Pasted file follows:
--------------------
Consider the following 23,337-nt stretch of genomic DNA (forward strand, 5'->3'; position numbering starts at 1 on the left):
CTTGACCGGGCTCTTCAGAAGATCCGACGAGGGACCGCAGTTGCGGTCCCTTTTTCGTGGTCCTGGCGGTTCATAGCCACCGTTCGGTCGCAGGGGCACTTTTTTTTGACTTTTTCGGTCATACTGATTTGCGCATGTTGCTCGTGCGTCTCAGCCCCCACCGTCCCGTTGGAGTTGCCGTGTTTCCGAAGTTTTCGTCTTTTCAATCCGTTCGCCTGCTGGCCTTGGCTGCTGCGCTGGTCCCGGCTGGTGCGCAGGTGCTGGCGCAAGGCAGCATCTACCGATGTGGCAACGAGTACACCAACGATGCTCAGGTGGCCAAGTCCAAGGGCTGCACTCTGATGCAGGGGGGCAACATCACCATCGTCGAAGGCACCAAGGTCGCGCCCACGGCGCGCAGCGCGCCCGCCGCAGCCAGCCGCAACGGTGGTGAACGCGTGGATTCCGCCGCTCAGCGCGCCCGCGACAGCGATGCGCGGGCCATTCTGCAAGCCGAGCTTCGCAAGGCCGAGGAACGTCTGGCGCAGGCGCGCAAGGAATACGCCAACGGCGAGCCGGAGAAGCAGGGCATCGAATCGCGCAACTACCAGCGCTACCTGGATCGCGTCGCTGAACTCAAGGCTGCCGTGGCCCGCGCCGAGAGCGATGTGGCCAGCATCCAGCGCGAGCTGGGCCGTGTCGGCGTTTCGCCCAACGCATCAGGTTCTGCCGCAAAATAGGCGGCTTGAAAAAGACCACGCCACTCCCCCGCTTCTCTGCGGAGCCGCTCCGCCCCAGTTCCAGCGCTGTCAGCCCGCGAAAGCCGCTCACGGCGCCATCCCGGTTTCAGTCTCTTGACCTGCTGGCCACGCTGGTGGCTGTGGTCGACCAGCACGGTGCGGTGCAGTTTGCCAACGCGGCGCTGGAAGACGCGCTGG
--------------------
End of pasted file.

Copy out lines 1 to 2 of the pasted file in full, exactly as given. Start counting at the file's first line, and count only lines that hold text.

Consider the following 23,337-nt stretch of genomic DNA (forward strand, 5'->3'; position numbering starts at 1 on the left):
CTTGACCGGGCTCTTCAGAAGATCCGACGAGGGACCGCAGTTGCGGTCCCTTTTTCGTGGTCCTGGCGGTTCATAGCCACCGTTCGGTCGCAGGGGCACTTTTTTTTGACTTTTTCGGTCATACTGATTTGCGCATGTTGCTCGTGCGTCTCAGCCCCCACCGTCCCGTTGGAGTTGCCGTGTTTCCGAAGTTTTCGTCTTTTCAATCCGTTCGCCTGCTGGCCTTGGCTGCTGCGCTGGTCCCGGCTGGTGCGCAGGTGCTGGCGCAAGGCAGCATCTACCGATGTGGCAACGAGTACACCAACGATGCTCAGGTGGCCAAGTCCAAGGGCTGCACTCTGATGCAGGGGGGCAACATCACCATCGTCGAAGGCACCAAGGTCGCGCCCACGGCGCGCAGCGCGCCCGCCGCAGCCAGCCGCAACGGTGGTGAACGCGTGGATTCCGCCGCTCAGCGCGCCCGCGACAGCGATGCGCGGGCCATTCTGCAAGCCGAGCTTCGCAAGGCCGAGGAACGTCTGGCGCAGGCGCGCAAGGAATACGCCAACGGCGAGCCGGAGAAGCAGGGCATCGAATCGCGCAACTACCAGCGCTACCTGGATCGCGTCGCTGAACTCAAGGCTGCCGTGGCCCGCGCCGAGAGCGATGTGGCCAGCATCCAGCGCGAGCTGGGCCGTGTCGGCGTTTCGCCCAACGCATCAGGTTCTGCCGCAAAATAGGCGGCTTGAAAAAGACCACGCCACTCCCCCGCTTCTCTGCGGAGCCGCTCCGCCCCAGTTCCAGCGCTGTCAGCCCGCGAAAGCCGCTCACGGCGCCATCCCGGTTTCAGTCTCTTGACCTGCTGGCCACGCTGGTGGCTGTGGTCGACCAGCACGGTGCGGTGCAGTTTGCCAACGCGGCGCTGGAAGACGCGCTGG